By Christopher Sprowl, MD, and Jacqueline Jones, MD
With COVID-19 infections on the rise in many states, and with winter coming, we all need to roll up our sleeves for a flu shot.
COVID-19 and the flu are both respiratory infections, with similar symptoms. Each, if serious, can damage the lungs and pose deadly risks for people with underlying conditions. Each can be spread by an asymptomatic infected person exhaling droplets. None of us can afford to be infected with both viruses.
The difference: there’s no vaccine against COVID-19 yet, but there is a vaccine for the flu. The data shows us over and over again that this preventive measure, which is widely available, can prevent flu or diminish its severity, reducing the need for hospitalization.
Ignoring a flu shot raises the risk of contracting and spreading the seasonal illness at a time when we are already vulnerable to COVID-19. Just as we wear a mask to prevent spreading COVID-19, we need a flu shot to prevent getting, and spreading the flu; as with COVID-19, it’s possible for asymptomatic people to spread the flu.
But getting a flu shot is not just about ourselves. There are vital public health reasons to get a flu shot, especially now.
In the spring, we witnessed the devastation of the coronavirus on many of our hospitals and their front-line health care workers. If we can reduce flu-related hospital admissions, we preserve hospital beds and staff for patients with complications of COVID-19.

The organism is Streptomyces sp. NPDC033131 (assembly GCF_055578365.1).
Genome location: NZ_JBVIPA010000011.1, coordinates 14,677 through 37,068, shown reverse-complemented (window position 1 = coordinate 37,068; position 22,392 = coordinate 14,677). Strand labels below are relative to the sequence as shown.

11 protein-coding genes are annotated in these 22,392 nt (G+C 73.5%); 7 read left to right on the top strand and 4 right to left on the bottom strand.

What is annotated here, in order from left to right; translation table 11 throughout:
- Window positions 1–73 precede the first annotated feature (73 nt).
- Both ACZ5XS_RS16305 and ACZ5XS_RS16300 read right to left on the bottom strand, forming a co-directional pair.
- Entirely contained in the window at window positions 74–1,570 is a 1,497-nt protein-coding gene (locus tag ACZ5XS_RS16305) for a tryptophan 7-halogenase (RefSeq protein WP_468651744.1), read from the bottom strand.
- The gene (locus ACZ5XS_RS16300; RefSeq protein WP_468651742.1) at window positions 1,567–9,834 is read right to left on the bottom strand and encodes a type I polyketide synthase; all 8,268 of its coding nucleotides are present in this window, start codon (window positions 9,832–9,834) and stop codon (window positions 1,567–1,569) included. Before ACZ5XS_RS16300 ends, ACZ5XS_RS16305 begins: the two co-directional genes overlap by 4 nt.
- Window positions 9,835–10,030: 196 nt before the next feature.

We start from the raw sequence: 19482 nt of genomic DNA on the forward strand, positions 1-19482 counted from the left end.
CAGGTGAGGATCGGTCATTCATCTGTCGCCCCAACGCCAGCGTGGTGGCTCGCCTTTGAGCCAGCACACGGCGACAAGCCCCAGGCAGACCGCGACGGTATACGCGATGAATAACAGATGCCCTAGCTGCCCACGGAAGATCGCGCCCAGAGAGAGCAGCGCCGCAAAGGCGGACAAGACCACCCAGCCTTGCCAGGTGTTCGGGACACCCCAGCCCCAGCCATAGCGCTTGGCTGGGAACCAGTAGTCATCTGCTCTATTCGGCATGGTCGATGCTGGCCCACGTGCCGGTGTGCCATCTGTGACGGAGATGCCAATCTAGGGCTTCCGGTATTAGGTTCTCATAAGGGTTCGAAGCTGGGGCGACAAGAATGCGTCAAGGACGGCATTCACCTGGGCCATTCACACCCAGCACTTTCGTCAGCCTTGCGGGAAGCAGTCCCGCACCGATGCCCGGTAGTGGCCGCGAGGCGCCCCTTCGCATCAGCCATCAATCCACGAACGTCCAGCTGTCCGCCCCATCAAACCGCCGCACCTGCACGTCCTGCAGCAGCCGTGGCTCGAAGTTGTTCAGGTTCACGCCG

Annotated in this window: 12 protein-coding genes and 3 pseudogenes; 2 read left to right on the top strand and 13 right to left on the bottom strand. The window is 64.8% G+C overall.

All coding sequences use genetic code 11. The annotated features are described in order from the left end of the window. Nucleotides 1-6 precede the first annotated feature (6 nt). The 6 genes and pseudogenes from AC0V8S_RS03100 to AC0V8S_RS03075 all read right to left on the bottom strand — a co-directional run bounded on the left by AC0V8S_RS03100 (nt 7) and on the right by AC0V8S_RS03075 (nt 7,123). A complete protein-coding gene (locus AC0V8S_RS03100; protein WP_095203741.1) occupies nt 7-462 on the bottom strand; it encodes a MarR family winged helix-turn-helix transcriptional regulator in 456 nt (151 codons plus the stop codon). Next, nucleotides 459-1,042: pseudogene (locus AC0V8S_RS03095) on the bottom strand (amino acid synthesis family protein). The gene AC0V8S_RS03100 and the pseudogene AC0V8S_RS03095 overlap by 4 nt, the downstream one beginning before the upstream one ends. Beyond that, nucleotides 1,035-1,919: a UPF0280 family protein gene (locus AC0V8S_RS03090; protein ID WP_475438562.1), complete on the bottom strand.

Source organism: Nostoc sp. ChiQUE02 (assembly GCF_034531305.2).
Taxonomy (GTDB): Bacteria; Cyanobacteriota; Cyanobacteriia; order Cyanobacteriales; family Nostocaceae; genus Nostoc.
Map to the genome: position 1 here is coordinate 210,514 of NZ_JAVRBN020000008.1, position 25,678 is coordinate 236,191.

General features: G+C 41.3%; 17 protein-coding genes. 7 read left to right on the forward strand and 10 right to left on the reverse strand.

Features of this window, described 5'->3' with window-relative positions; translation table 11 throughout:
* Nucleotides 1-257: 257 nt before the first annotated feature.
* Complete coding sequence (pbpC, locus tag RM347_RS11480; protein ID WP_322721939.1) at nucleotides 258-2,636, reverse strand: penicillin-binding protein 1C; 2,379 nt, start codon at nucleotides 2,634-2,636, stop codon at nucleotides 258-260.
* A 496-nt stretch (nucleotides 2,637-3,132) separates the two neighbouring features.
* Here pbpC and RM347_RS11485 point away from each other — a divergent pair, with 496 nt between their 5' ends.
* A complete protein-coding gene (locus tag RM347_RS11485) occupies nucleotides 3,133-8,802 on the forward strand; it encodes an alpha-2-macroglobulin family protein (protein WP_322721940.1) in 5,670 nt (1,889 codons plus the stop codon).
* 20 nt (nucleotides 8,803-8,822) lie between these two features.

Just like wearing a mask, reducing our own flu risk also protects our children, parents, grandparents, friends and co-workers from getting sick, especially those whose health may be frail. It also enables us to care for others who may fall ill, by reducing our own risk of infection when delivering the chicken soup.
Unlike with COVID-19, children are at higher risk of more severe flu illness and complications. And children play a big role in transmission of the flu to others, so children over six months and teens should receive a flu vaccine.
One day, we hope, a COVID vaccine will offer protections from the virus that has affected more than 7.4 million and killed more nearly 210,000, as of October 2020. Public health experts put the death rate from COVID-19 at six times higher than that in a typical flu season: in the U.S., in the 2018-19 flu season, the U.S. counted almost 35.5 million cases of the flu, with 34,200 deaths; the prior year, 45 million fell sick from flu, and 61,000 died.
The flu claims fewer lives because there’s a preventive vaccine, it’s not as contagious as COVID-19, and for the flu, there is treatment for those in the early stages. In addition, it can be quickly diagnosed in a medical office, providing immediate information about likely contagiousness.
People with compromised health, older people and other high-risk individuals especially need a flu shot. But all of us–from front-line workers to the healthiest among us–can reduce our nation’s flu risk, protect our friends and family, and preserve precious hospital resources for the sickest COVID-19 patients.
Flu vaccines are very safe, even during pregnancy and in children over six months old. Made with the dead flu vaccine with no preservatives, the flu shot does not cause the flu virus. If someone gets the flu after getting a shot, chances are he or she was exposed prior to vaccination.
We can hope that the diligence of people wearing masks and social distancing, for COVID-19 prevention, may also protect many of us from getting or spreading the flu this season. But with a sure vaccine available, there’s no need to take chances. Let’s all play our part this flu season for ourselves, and for public health.
Christopher Sprowl, MD, is interim chief medical officer for Community Health Programs. Jackie Jones, MD, is a pediatrician at CHP Berkshire Pediatrics.